This section describes efficacy outcomes from the published literature that the Committee considered as part of the evidence about this procedure. For more detailed information on the evidence, see the interventional procedure overview.
4.1 In a randomised controlled trial (RCT) of 206 patients comparing 140 patients treated by prostatic urethral lift against 66 patients treated by a sham procedure there was a significant difference in mean change in American Urological Association Symptom Index (AUASI) score (scores range from 0 to 35; higher score indicating greater severity) at 3‑month follow-up. The mean score decreased by 11 points at follow-up from a baseline score of 22 in patients treated by prostatic urethral lift and by 6 points at follow-up from a baseline score of 24 in patients treated by the sham procedure (p=0.003 difference between the groups).
4.2 A case series of 64 patients reported a significant improvement in International Prostate Symptom Score (scale 0 to 35; higher score indicating more severe symptoms) at follow-up intervals from 2 weeks to 24 months. The mean score improved from 22 at baseline to 13 at 2‑year follow‑up (n=33; p<0.001).
4.3 The RCT of 206 patients reported a significant difference in change in AUASI quality-of-life scores (scale 0 to 5; higher score indicating lower quality of life) at 3 months. The mean quality-of-life score decreased from 5 to 2 in patients treated by prostatic urethral lift and from 5 to 4 in patients treated by the sham procedure (p<0.001 difference between the groups).
4.4 The case series of 64 patients reported Sexual Health Inventory for Men scores (scale assesses erectile dysfunction, with scores ranging from 1 to 25, with 1 being the most severe and 25 being healthy). There was a statistically significant improvement in score in 26 patients (for whom results were reported), from 18 at baseline to 20 at 1‑year follow‑up (p=0.01).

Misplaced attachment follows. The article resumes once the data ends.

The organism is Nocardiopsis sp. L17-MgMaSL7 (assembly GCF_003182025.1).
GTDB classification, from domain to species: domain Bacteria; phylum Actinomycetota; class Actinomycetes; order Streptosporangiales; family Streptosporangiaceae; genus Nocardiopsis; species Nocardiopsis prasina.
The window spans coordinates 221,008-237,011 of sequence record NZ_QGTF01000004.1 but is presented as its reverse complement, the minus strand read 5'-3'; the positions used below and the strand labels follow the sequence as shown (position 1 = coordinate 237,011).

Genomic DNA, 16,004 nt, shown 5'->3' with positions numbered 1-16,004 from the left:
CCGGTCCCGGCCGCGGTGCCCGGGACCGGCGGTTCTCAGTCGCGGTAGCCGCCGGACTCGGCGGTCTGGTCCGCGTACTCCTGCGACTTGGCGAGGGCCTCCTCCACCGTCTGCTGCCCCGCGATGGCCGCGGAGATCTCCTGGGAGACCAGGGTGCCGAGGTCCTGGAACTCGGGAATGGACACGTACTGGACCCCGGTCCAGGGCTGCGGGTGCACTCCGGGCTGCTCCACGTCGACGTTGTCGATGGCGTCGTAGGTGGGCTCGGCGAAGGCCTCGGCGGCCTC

4.5 The RCT of 206 patients reported a significant improvement in mean urinary flow rate at 3 months. The mean improvement in urinary flow was 4 ml/s in patients treated by prostatic urethral lift and 2 ml/s in patients treated by the sham procedure (from 8 ml/s at baseline for both groups; p=0.005 difference between the groups).
4.6 A case series of 19 patients reported a significant reduction in mean post-voiding residual volume, from 147 ml at baseline to 46 ml at 3‑month follow‑up (n=11; p=0.01).
4.7 The RCT of 206 patients reported retreatment at 1 year in 5% (7/140) of patients treated by prostatic urethral lift. Five patients underwent further prostatic urethral lift treatment because of insufficient response and 2 patients were treated by transurethral prostate resection (TURP) or laser vaporisation (reasons for retreatment not reported). The case series of 64 patients reported that 20% (13/64) of patients had further procedures. Four patients had TURP or photoselective vaporisation of the prostate within 7 months. Nine patients with symptomatic improvement after the initial procedure had TURP (n=4), photoselective vaporisation (n=4) or prostatic urethral lift (n=1) (at a mean of 13 months after the procedure) because of recurrent lower urinary tract symptoms.
4.8 The specialist advisers listed key efficacy outcomes as symptom improvement, improvement in quality of life, reducing or stopping medical therapy, flow improvement, reduction in post-void residual volume and maintenance of sexual and ejaculatory function.